The burden of Carbon tax should be borne by both power generators as well as consumers. Even if the Carbon tax is imposed on emitters it will eventually be passed on to consumers. Either way the cost of energy will increase steeply or there is no way to avoid such escalation if we want to keep up our power consumption levels or our current life style. In other words people will have to pay penalty for polluting the air either by generating or consuming power that causes Carbon pollution. All developed countries that have polluted the atmosphere with Carbon emission should be taxed retrospectively from the time of industrial revolution so that emerging countries need not bear the full cost of global warming. Such a fund should be used for developing renewable and clean energy technologies or to purchase Carbon allowances. Current mechanism of Carbon pricing does not penalize countries who caused the global warming in the first place for hundreds of years but penalizes only countries who now accelerate the rate of Carbon emission. Such an approach is a gross injustice on the emerging economies and not at all pragmatic. Most of the developed countries are currently facing economic recession resulting in plummeted Carbon price. This will only encourage existing Carbon emitters to emit Carbon cheaply and penalize Renewable energy and clean energy technologies with higher tariffs and drive them to extinction. In spite of Carbon level in the atmosphere exceeding 400 ppm according to the latest report, the world is helpless to cut the Carbon emission anytime sooner making our planet vulnerable to catastrophic natural disasters. Countries that are reluctant to pay Carbon tax will pay for Natural disasters which may be many times costlier than Carbon tax. Countries like US, European Union, Japan, Australia the largest power consumers and countries like Saudi Arabia, Russia, Venezuela, Iran, Iraq, Libya the largest oil producers should bear the cost of Carbon pollution that caused the globe to warm sine industrial revolution. Such a fund should be used in developing innovative Renewable energy and clean energy technologies of the future. More than anything else the rich and powerful countries should declare global warming as a moral issue of the twenty-first century and take some bold and hard economic decisions to save the planet earth..Allowance overloadCarbon pricing downward trendcost of Natural disatersEU carbon trading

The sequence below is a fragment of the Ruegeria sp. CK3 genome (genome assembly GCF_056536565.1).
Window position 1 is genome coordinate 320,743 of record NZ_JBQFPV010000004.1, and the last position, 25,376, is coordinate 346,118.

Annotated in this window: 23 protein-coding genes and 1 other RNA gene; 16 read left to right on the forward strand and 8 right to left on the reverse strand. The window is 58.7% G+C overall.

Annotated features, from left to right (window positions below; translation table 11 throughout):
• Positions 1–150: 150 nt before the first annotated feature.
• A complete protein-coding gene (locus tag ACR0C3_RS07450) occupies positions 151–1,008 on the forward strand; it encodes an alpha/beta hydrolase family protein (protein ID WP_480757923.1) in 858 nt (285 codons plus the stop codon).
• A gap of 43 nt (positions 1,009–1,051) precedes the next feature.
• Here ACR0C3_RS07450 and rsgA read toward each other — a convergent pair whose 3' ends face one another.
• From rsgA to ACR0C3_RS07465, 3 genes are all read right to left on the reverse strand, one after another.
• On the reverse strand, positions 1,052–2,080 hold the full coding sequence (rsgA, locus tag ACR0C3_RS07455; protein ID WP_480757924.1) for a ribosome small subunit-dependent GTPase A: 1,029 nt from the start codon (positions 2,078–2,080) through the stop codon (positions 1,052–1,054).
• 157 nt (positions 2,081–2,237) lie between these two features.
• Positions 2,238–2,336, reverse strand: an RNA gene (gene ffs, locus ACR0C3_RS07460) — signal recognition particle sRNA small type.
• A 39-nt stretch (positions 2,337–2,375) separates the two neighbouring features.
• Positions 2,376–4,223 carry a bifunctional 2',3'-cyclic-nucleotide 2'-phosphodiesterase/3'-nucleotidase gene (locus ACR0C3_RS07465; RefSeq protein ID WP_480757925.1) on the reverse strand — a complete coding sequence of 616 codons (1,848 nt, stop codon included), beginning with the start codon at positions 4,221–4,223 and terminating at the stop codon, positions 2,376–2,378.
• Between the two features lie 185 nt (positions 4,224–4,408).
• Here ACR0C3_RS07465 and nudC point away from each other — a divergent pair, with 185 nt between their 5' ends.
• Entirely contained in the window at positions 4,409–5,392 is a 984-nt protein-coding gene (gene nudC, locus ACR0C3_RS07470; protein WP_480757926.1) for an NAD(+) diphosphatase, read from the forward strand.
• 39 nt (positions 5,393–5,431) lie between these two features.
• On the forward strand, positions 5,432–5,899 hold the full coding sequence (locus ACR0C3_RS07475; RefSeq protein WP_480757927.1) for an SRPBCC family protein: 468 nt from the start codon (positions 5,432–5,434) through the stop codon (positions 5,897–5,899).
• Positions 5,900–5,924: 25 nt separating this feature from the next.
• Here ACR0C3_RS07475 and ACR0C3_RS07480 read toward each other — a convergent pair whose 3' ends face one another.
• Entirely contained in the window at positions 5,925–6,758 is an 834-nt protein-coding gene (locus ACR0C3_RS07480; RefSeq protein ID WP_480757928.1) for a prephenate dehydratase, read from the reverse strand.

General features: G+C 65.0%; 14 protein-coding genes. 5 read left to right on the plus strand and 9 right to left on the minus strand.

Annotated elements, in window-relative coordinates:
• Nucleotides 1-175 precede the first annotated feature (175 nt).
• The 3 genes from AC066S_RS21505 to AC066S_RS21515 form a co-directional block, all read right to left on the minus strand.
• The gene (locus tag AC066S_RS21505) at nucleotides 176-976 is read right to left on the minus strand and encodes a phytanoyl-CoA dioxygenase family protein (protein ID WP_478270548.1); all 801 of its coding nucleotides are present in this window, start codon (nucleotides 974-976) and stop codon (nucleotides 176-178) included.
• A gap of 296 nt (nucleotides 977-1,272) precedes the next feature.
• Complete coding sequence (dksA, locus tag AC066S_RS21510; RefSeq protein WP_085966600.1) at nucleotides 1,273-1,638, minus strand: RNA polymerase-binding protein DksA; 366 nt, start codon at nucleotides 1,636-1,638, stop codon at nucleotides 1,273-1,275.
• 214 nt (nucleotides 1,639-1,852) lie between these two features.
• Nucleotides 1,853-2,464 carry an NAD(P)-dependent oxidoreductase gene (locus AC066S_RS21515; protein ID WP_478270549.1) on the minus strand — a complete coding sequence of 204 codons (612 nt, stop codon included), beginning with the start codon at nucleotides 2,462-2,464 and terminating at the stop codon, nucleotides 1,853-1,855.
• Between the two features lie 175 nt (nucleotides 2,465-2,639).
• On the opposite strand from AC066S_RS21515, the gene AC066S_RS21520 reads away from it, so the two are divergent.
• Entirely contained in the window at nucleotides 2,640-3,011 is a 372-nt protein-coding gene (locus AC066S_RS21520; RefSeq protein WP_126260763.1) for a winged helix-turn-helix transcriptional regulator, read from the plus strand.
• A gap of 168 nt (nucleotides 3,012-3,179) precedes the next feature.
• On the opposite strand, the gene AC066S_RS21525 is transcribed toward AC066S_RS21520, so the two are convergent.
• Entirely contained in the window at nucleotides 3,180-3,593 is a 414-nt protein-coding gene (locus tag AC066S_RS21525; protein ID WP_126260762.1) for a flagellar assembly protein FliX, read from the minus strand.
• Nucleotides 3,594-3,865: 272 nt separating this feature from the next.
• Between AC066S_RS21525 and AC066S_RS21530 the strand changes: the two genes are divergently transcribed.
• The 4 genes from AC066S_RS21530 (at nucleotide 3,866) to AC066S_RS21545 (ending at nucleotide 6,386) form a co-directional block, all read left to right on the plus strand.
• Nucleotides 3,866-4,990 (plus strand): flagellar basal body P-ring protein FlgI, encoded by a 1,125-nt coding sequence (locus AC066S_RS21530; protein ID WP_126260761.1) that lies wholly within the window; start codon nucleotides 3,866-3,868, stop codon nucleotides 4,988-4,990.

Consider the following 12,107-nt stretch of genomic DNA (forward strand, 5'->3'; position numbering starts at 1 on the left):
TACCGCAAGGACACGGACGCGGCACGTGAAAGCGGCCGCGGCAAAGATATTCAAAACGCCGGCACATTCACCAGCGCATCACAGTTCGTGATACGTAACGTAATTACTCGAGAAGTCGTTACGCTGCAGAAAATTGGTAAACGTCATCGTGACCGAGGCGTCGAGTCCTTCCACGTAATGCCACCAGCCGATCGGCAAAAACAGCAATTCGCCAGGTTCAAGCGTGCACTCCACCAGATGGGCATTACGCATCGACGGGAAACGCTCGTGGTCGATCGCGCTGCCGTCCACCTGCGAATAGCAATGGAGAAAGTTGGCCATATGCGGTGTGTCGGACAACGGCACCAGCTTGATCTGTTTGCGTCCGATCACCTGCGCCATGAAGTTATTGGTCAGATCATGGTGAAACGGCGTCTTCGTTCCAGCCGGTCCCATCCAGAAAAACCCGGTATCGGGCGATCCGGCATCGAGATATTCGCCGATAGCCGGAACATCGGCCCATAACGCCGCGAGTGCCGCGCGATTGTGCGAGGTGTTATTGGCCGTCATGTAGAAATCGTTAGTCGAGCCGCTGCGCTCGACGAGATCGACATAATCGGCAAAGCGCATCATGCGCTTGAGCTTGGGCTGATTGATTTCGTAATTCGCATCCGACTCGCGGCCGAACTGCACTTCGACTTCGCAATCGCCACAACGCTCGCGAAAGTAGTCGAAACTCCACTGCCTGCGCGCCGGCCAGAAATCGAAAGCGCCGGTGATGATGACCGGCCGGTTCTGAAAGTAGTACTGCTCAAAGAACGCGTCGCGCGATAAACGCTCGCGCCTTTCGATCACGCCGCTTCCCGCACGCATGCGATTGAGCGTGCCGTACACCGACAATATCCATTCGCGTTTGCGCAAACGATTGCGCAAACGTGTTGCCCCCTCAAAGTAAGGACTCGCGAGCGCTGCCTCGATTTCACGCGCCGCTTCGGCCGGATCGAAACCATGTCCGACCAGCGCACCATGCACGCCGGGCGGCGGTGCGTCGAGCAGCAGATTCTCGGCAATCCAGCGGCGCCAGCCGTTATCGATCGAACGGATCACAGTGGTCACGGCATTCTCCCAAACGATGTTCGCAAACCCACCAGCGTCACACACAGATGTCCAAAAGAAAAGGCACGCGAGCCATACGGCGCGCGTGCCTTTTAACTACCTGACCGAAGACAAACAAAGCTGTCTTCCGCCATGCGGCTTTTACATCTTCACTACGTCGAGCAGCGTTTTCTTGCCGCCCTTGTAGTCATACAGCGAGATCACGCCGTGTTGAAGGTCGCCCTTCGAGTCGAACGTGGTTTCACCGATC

Seawater desalination is a technology that provides drinking water for millions of people around the world. With increasing industrialization and water usage and lack of recycling or reuse, the demand for fresh water is increasing at the fastest rate. Industries such as power plants use bulk of water for cooling purpose and chemical industries use water for their processing. Agriculture is also a major user of water and   countries like India exploit ground water for this purpose. To supplement fresh water, Governments and industries in many parts of the world are now turning to desalinated seawater as a potential source of fresh water. However, desalination of seawater to generate fresh water is an expensive option, due to its large energy usage. However, due to frequent failure of monsoon rains and uncertainties and changing weather pattern due to global warming, seawater desalination is becoming a potential source of fresh water, despite its cost and environmental issues.